Vacuum lifting has been an ergonomic solution for years, as it reduces lifting-related back injuries and minimizes operator fatigue. The physical benefits for employees, along with the long-term time savings and cost savings, make vacuum lifting an important part of factories world-wide. However, not many people understand how vacuum lifting really works. How can a small vacuum tube lift such heavy objects? To answer this, it is important to understand not only the basics of what a vacuum is, but how vacuum power works.
What is a Vacuum?
A vacuum is space in which there is no matter or in which the pressure is so low that any particles in the space do not affect any processes being carried on in the space (Britannica). The creation of a true vacuum would require the ability to remove all air molecules from a container, which mean it’s very difficult to create a perfect vacuum. Because of this, many people equate vacuum force to be the same as a vacuum.
To create vacuum force, a vacuum system would need to remove air from a space. In an industrial vacuum system, a pump or generator removes air from a space to create pressure differential. As more air is removed, the pressure differential increases and therefore the vacuum force become greater.
How an Industrial Vacuum Lifting System Works
A typical industrial vacuum system has a variety of parts that work in unison to create force. Normally, they include fittings, controls valves, switches, filters, and cups that work together to eliminate leaks and limit the volume of air within a space. Most vacuum systems include vacuum lines that are narrow in order to reduce the amount of air that has to be evacuated. That way, less power is needed to reduce or suck the air out of the area to create vacuum force for non-porous loads.
Fittings ensure that the space is fixed and there are no leaks, while control valves control the vacuum force in the lifting system. Though it doesn’t seem like filters would be necessary, vacuum filters are used to protect the lifting system from dust contamination. Dust can affect a variety of functions throughout the system, but it can specifically disturb the cup and create a surface that isn’t ideal for gripping the object being lifted. Suctions cups must feature a flat, non-porous surface and be made of air-tight material in order to function properly.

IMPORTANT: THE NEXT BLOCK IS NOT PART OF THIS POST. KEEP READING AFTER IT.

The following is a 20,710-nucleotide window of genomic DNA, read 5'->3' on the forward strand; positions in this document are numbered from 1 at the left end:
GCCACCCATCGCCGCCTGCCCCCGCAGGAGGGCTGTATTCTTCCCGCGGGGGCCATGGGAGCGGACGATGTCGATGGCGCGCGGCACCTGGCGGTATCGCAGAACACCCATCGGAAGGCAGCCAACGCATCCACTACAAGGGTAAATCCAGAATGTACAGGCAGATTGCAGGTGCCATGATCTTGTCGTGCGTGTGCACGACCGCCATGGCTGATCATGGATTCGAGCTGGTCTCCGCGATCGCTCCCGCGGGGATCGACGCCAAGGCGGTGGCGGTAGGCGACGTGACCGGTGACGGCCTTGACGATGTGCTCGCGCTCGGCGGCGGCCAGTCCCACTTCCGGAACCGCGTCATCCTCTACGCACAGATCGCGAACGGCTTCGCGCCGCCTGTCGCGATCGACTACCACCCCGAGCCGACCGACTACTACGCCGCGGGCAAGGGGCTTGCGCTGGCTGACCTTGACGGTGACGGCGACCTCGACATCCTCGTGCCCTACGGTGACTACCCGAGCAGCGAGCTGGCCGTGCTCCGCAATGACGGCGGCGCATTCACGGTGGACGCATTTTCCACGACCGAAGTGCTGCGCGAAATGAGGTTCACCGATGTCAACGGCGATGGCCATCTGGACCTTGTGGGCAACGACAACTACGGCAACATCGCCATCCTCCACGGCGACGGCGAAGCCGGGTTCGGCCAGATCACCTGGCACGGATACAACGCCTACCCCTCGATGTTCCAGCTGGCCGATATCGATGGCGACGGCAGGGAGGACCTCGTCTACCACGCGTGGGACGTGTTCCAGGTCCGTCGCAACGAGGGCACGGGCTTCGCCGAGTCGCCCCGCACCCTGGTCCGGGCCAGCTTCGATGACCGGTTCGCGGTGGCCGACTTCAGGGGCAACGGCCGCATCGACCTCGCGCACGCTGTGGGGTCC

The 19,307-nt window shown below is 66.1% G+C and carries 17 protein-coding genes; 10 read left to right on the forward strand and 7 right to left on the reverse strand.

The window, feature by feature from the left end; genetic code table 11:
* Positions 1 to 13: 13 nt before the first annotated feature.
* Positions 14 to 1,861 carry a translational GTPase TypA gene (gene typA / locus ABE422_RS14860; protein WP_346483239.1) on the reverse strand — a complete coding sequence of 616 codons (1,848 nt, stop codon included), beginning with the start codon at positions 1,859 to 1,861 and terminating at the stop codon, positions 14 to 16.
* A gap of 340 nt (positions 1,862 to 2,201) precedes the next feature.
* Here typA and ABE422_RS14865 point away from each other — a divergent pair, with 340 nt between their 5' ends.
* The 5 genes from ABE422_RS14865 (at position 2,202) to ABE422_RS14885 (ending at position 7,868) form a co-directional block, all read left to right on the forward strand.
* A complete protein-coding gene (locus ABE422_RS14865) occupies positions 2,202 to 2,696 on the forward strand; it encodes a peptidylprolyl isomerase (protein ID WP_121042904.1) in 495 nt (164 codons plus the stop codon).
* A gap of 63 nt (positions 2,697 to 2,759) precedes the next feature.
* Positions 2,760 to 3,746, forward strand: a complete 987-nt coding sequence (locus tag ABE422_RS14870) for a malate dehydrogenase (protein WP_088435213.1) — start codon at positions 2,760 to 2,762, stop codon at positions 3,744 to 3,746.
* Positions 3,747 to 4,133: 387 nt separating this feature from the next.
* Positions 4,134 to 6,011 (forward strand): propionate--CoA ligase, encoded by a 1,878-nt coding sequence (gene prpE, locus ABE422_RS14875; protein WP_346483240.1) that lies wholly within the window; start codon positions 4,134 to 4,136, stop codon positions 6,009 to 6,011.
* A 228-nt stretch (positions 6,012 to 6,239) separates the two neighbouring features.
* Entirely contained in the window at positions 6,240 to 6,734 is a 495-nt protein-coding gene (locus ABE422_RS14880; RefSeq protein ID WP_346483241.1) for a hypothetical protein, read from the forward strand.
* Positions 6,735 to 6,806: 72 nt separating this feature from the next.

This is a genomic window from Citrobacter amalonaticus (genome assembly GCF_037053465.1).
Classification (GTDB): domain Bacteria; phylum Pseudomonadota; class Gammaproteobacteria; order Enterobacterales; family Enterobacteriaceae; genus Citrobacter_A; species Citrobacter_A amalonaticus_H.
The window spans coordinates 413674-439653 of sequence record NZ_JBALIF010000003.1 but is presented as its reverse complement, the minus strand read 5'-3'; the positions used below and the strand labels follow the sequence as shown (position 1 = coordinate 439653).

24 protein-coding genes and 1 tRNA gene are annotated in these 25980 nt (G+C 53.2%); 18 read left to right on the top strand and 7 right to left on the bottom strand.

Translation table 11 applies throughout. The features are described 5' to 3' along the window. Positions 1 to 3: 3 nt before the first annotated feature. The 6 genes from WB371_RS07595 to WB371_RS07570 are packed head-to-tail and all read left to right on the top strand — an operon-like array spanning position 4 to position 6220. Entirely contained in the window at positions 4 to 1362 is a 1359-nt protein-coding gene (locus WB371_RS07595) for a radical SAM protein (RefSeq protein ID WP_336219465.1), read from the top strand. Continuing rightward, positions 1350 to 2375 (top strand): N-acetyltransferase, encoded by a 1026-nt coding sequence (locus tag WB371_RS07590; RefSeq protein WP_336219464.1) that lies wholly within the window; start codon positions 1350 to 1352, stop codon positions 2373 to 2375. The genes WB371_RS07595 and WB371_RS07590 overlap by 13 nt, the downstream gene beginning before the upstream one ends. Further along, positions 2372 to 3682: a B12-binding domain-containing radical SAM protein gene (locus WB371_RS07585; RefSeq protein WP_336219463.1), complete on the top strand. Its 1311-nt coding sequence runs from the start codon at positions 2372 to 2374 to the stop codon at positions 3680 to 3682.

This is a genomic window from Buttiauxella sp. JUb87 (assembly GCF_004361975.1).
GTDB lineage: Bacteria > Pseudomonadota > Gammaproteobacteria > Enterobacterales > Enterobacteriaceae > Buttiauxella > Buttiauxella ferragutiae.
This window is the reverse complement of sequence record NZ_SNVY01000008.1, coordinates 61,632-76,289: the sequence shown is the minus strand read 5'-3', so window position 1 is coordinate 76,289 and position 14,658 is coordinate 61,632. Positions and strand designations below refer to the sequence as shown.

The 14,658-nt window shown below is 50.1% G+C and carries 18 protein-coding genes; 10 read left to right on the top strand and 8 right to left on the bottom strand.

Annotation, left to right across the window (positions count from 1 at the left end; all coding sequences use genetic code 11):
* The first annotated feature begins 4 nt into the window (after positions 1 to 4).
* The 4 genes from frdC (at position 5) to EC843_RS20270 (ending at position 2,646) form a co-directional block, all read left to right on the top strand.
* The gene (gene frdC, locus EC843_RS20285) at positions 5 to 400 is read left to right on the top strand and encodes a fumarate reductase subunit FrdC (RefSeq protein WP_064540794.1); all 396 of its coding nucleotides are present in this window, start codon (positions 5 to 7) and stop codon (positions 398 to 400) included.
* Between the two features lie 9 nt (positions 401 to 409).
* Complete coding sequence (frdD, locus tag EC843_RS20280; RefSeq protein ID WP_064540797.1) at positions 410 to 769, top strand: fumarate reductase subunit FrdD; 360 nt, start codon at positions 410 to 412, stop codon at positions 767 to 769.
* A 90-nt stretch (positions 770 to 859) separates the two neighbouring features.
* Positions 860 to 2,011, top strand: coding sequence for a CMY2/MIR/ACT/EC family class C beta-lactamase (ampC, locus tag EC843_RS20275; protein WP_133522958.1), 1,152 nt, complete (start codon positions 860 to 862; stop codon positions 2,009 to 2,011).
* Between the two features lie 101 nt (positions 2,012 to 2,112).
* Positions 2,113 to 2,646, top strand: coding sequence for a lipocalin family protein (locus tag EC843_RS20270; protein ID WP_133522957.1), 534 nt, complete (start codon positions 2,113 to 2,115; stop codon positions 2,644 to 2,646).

Rhino Tube for Vacuum Systems
UNIMOVE, LLC. has designed the Rhino Tube that revolutionizes lifting scenarios. This copolymer resin tube produces significant improvement in the overall quality and reliability of any vacuum lift system because it is inert to chemical exposure and reduces air leaks. As previously mentioned, air leaks are extremely detrimental to vacuum force and can reduce the efficiency of vacuum lift systems. Because of its high air flow and 2” hoses, the Rhino tube is superior to many vacuum lines because it is suitable for either non-porous or highly porous loads.
UNIMOVE, LLC. designs products that utilize vacuum force efficiently to automate a wide variety of material handling applications. These systems are superior in quality, durability, and reliability to any other lifter on the market, with the highest lifting capacities in the industry for both porous and nonporous loads. If you are interested in learning more about vacuum force or vacuum lifting systems, contact the experts at UNIMOVE, LLC. today!